02009-01-23 @ 09:01

Clicked on an add in Ma.gnolia and discovered this:

Play Like A Legend… Become a Guitar Hero in Record Time…

Then I discovered this, and this and this. What fun!

Top Kitchen Toy? The Cellphone

02009-01-23 @ 08:01

Top Kitchen Toy? The Cellphone –
Mr. Cosentino said that he sees multifunction devices like the iPhone as the real technological revolution for chefs.

“You’re never going to get a chef to sit at a desk or a computer screen all day,” he said. “But I can take this to the farmers’ market, I can take it to Italy, use it as a camera, look up the history of dishes so I can brief my servers, and make voice notes while I’m cooking,” he said. “And then do I use it to play the Macarena in the kitchen and drive everyone crazy? Yes, I do.”


02009-01-21 @ 14:01

To experience or to record?

02009-01-21 @ 14:01

This Modern Age: The Youth Ball Welcomes Obama with a Sea of Digital Cameras
This is definitely something I’ve noticed a lot of lately: people are more interested in taking photos of something they’re witnessing than actually, you know, witnessing it. These people are all looking at LCD screens instead of the new Presidential couple standing in front of them. Sure, they’ll be able to post the photo to their Facebook accounts, but they’ll (obviously) be able to find 100 identical or better photos of the same thing on Flickr when they get home. Is it more important to take a unique photo to prove you were there or to exist in that moment fully as to remember it better?

And most importantly, this:

And in the end, what will help you remember an experience better: taking a not-great picture that’s 80% crowd, or giving that experience 100% of your attention? You can always find photos online later, but you’ll never be able to go back to that moment again and, well, pay attention to it.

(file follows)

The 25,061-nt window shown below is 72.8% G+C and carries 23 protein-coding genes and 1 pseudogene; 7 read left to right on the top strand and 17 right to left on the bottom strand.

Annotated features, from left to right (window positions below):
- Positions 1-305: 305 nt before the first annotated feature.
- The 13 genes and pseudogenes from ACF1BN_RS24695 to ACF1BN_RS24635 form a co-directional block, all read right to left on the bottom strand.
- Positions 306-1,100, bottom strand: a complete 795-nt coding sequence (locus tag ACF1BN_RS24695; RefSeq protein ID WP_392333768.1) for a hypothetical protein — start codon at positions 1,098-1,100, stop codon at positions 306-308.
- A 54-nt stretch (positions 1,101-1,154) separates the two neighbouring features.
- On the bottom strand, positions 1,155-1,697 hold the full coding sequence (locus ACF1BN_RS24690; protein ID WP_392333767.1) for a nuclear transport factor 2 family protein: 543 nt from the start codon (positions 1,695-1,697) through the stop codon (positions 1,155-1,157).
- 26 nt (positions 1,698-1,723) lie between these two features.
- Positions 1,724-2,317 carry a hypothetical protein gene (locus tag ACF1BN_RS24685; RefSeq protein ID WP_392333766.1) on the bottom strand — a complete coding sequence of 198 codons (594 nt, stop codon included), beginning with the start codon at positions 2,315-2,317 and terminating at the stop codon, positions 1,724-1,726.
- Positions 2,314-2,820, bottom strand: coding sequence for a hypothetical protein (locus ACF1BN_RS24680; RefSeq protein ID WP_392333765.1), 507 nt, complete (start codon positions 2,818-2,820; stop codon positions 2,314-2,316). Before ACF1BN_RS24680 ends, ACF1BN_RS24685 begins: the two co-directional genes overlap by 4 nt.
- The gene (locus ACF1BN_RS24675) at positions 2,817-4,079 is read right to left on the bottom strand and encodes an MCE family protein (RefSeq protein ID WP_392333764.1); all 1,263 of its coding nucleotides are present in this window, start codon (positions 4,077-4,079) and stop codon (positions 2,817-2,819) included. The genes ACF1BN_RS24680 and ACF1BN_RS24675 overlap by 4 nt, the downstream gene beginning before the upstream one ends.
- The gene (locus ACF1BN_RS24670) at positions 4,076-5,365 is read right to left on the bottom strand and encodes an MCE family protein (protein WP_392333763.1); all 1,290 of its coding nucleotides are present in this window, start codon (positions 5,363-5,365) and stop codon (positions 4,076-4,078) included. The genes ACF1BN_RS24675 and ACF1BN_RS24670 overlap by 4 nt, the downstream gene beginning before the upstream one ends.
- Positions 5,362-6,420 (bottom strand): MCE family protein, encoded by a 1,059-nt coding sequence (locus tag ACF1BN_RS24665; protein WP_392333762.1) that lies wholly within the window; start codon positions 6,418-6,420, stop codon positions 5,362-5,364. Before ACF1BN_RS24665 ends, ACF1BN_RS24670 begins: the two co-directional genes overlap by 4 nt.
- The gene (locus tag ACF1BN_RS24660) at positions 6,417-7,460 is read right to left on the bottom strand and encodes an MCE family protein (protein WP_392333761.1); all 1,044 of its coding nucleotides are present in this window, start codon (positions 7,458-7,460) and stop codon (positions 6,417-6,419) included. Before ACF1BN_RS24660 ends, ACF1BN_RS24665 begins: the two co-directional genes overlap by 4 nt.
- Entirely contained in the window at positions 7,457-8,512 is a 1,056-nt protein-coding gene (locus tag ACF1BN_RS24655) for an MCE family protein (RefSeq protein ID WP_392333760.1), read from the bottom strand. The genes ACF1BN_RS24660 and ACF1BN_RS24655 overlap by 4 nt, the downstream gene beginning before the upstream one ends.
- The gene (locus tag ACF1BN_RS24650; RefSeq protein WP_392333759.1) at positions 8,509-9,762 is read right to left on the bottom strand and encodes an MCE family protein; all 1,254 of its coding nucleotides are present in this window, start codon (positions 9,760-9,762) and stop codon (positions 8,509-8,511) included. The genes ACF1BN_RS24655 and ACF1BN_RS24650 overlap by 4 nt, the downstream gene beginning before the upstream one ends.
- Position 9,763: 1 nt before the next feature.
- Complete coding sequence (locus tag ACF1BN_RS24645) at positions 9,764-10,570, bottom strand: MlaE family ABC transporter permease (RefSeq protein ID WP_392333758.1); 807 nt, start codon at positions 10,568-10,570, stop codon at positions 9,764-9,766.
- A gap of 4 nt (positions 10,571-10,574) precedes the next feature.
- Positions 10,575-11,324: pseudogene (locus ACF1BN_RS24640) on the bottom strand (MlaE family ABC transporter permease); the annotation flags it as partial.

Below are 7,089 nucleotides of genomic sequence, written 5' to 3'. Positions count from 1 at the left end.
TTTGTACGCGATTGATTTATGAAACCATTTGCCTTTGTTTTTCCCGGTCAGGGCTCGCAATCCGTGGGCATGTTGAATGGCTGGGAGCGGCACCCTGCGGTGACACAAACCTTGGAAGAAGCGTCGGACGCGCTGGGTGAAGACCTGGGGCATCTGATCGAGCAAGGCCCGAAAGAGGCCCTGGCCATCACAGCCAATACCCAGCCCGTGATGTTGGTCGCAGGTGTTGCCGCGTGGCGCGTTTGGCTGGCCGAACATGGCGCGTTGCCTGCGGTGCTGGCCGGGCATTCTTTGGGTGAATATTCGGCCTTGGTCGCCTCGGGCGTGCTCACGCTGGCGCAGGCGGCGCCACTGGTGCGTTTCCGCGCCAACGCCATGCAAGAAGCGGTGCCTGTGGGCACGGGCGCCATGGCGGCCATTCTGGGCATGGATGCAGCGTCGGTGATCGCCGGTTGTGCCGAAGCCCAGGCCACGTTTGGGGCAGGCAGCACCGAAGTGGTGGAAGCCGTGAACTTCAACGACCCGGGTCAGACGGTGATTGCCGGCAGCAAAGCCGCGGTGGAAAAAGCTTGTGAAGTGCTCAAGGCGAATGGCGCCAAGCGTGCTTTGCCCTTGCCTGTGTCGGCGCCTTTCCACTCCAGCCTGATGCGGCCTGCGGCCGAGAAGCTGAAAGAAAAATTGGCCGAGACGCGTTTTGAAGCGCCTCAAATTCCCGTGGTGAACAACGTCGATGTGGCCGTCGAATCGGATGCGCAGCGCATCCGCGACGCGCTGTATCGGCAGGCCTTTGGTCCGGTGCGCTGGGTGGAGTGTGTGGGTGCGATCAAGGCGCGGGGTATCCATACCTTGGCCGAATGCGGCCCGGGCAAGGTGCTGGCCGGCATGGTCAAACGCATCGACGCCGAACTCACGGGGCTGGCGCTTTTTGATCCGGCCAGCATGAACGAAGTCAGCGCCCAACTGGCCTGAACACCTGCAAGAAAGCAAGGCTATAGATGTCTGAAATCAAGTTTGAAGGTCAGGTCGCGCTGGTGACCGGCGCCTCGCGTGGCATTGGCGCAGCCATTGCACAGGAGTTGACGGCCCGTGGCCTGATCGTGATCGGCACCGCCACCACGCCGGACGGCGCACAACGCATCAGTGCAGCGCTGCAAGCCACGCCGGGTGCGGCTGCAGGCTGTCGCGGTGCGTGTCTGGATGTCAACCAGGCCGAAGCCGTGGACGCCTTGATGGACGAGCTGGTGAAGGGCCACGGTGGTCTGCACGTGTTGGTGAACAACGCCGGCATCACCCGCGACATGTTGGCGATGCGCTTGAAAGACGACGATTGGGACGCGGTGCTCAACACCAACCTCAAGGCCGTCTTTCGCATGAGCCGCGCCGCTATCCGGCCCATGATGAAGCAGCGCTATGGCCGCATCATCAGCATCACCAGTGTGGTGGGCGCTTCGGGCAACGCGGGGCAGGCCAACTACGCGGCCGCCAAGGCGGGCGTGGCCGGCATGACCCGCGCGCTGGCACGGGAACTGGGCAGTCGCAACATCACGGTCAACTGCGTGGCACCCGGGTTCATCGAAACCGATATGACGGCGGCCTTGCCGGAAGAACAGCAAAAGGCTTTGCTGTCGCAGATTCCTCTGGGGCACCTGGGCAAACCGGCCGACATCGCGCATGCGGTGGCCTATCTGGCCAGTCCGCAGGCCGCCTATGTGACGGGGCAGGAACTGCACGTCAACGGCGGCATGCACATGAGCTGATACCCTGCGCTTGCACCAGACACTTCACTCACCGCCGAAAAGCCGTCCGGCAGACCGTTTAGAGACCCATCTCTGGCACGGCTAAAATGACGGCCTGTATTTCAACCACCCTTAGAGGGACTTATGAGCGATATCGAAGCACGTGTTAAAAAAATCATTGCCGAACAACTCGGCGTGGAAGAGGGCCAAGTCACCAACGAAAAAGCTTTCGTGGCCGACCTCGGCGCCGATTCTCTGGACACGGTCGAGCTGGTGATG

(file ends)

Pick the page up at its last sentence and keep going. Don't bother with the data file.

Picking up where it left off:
(Via Gizmodo)

Isn’t that again to have, that is, filming, photographing, blogging the moment – to be experienced later, vs to be… experiencing the moment firsthand…

And then there is this concert, where cameras and phones are actively encouraged:

Featuring Benjamin Britten’s magnificent Second Cello Suite alongside music by Milton Mermikides, Max Richter, John Metcalfe, Joby Talbot, James Macmillan and Sally Beamish, it should be a most exciting evening. With a unique interaction interface, the audience are encouraged to SMS, twitter and email their opinions in and they will dynamically redraw on the walls with sourced artwork and an understanding of relevance! Bring your cameras, phones, BlackBerrys and iPhones – but please remember to keep them switched on. Your ticket is your “creative license” to do what you like: photograph it, record it, blog it.. so long as it’s done in a fair and considerate manner!

fair and considerate manner… what the hell is that? I can tell you I would never attend a concert like that one. Clickety-clack, flash, flash, whir-whir… no thanks.

PS: Twenty years from now, will recording be ubiquitous and will we be used to talking to a screen instead of faces? Will recording devices be hidden from view, built into glasses, hats or jackets? Or will recording be unnecessary because everything is recorded by HD webcams and satellites anyway?